Last chance for peace in Libya
True story: when the panic took hold in Benghazi five years ago as Muammar Qadhafi’s armour bore down toward the epicentre of the fledgling Libyan rebellion, cynicism was quick to follow.
“It’s all because of the oil,” one desperate Libyan hospital administrator told me in fury as the outside world watched the uprising implode without acting. The plea for foreign military aid for the rebel cause was going unanswered. The West’s love of oil would keep Qadhafi in power. The Libyan version of the Arab Spring was about to become a living hell, freezing over.
But then came intervention, under last-minute UN Security Council Resolution 1973. France dropped the first bombs, with a nanosecond to spare. Benghazi was saved. The tide turned. And I hitched a ride back to Egypt for a handover to incoming colleague Rosie Dimanno.
Wandering down to Tahrir Square on that last night in Cairo, I came upon a familiar refrain. A small group of angry protesters seethed with suspicion, wondering what the sudden attack on Qadhafi was really about.
“It’s all because of the oil,” spat one, summing up his anger against the West, in general, but the United States especially. The same refrain, the same blame, assigned to two sets of opposing facts, just a few days apart.
Damned if you do, damned if you don’t, right? Well, sure. Except sometimes it is all about oil — like that time in 1953, when British and American spies engineered a coup d’etat in Iran. Or a century ago, when France and Britain secretly carved up the dying Ottoman Empire under Sykes-Picot. Or today, for that matter, as our governments work to distinguish between the beheaders we hate (ISIS) versus the beheaders we arm (Saudi Arabia).
I happen to believe that wasn’t the case with Libya. In the full blush of those earliest days of the Arab Spring, the impulse from the White House — perhaps even moreso from the U.S. State Department — was about getting on “the right side of history” after decades of empowering regional dictators whose days were clearly numbered.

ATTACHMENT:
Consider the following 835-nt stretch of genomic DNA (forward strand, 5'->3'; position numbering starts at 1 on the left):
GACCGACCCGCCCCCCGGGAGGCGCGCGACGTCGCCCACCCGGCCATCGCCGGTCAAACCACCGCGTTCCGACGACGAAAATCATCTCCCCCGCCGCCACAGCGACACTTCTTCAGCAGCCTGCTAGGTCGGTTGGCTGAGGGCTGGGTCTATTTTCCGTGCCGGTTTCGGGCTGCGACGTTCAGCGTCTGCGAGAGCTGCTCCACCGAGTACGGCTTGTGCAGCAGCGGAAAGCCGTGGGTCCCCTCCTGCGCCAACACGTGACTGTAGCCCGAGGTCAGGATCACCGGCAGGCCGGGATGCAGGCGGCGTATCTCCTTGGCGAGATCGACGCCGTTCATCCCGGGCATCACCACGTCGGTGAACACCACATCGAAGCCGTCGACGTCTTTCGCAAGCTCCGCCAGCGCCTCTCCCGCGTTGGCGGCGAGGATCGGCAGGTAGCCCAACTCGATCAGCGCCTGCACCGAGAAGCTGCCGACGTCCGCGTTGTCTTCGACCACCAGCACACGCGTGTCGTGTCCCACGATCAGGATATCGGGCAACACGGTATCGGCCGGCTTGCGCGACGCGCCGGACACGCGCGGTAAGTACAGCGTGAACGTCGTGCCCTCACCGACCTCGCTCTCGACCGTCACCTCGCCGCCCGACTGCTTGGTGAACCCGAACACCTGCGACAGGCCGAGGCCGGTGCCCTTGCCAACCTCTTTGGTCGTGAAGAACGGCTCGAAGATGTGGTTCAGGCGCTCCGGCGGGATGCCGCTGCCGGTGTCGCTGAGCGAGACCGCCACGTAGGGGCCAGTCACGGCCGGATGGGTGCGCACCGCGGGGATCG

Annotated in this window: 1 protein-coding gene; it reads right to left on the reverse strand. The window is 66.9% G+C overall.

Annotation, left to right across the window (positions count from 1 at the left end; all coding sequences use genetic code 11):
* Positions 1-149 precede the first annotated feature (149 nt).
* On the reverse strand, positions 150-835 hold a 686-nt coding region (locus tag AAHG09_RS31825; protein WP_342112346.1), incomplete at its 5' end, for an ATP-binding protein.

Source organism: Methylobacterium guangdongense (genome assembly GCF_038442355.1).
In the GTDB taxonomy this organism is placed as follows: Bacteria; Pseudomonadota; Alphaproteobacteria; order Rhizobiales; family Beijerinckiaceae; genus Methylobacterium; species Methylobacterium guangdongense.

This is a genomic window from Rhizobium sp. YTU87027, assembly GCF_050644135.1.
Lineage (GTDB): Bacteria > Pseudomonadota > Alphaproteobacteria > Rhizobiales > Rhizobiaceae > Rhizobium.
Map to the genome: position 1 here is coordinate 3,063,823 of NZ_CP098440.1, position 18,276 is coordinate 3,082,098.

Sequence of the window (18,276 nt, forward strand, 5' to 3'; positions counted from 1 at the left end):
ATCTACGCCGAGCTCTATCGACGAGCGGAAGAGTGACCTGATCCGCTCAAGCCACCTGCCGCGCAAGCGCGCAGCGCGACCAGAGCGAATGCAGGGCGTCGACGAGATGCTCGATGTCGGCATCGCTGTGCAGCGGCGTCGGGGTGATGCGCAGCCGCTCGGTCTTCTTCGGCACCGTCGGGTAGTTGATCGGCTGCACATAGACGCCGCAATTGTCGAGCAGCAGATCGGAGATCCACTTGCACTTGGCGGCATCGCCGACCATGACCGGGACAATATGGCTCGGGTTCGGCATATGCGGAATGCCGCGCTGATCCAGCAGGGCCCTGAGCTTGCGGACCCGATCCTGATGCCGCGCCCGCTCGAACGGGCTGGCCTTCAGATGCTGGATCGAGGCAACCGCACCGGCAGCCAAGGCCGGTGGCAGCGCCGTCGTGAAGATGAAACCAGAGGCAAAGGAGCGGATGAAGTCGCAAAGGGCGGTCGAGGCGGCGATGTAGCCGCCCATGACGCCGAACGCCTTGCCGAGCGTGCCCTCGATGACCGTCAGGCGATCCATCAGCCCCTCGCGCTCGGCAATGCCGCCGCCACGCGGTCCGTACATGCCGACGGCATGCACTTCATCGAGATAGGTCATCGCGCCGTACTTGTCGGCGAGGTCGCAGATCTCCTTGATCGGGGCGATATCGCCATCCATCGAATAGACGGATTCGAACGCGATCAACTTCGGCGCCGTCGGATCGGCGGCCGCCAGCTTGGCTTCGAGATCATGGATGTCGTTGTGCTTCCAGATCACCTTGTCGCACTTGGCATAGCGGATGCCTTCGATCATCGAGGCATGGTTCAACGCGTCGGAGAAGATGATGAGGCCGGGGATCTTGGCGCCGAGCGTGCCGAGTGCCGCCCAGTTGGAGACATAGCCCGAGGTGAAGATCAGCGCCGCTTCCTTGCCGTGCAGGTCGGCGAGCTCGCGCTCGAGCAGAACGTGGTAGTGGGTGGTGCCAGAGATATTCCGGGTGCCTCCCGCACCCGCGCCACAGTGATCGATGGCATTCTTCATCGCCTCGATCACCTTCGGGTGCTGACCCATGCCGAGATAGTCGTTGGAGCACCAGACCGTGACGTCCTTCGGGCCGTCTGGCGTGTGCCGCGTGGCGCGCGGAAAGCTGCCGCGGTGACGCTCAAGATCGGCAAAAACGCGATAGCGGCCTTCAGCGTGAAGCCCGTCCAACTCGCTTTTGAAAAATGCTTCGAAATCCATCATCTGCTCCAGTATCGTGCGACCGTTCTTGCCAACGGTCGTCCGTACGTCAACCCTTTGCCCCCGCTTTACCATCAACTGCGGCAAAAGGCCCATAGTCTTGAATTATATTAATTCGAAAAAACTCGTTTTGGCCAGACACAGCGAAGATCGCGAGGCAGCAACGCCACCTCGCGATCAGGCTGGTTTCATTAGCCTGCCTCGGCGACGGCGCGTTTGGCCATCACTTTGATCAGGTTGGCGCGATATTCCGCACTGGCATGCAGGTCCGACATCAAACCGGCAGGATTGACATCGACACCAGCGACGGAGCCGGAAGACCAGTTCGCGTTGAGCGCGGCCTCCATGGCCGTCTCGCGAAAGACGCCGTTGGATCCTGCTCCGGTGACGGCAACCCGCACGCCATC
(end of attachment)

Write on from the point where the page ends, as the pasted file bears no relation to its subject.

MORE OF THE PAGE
Barack Obama took an ill-advised early victory lap after Qadhafi fell — his version of George W. Bush’s “Mission Accomplished” moment in Iraq. The regime’s “dark tyranny” was lifted, the president crowed, “without putting a single U.S. service member on the ground.”
True then. And now, also true, the post-Qadhafi has been not so much dark tyranny as a dark comedy of squandered opportunities, with various proxy players, from Egypt to the United Arab Emirates to the U.S. itself leaning on the scales.
A low-grade civil war, involving two rival governments and a cluster of regional militias, has yet to establish order. Deepening chaos has enabled militants loyal to the Islamic State to take root in Qadhafi’s home city, Sirte, and now, dangerously beyond. American attempts to tilt the balance, militarily, culminated late in 2014 with the embarrassing spectre of a planeload of elite soldiers chased away at gunpoint.
That’s the backdrop to Tuesday’s news — a breakthrough, on paper, at least, in the UN-backed Libyan peace process, with the announcement of a new unity government. The list of 32 ministers spans Libya’s fractured political spectrum, drawing in prominent names from its most fractious regions.
One war-weary contact of mine in Tripoli — Waleed Abudhair and I met on the streets during former prime minister Paul Martin’s visit to Libya in 2004 — spoke rare words of encouragement late Tuesday, upon reviewing the government list. Waleed has proven a sharp critic of much of what has transpired since 2011, assigning much — not all — of the blame to foreign meddling.
But on Tuesday, after exchanging congratulatory texts with newly named Foreign Minister Marwan Abusrewil, Abudhair offered a note of unusual hope in an email to the Star, calling the new cabinet minister the sort of man “with the knowledge and the brief to change our messy situation.
“The former regime left a terrible legacy of institutional breakdown and corruption, as you know. We will see,” said Abudhair.
This now is the best chance, perhaps the last chance, for Libya to come out whole and avoid the Afghanistan-like quagmire that so many predict. If it fails, more invention against the Libyan branch of Isis may not be long off.
But in the meantime, the accrued distrust of five meddlesome years — layered upon even deeper distrust of foreign meddling decades in the making — requires that the U.S. and its allies take a step back and allow internal diplomacy to play out.
Libyans know what is at stake better than the rest of us. It’s the right moment to stand aside and provide the breathing space to let them tackle it themselves.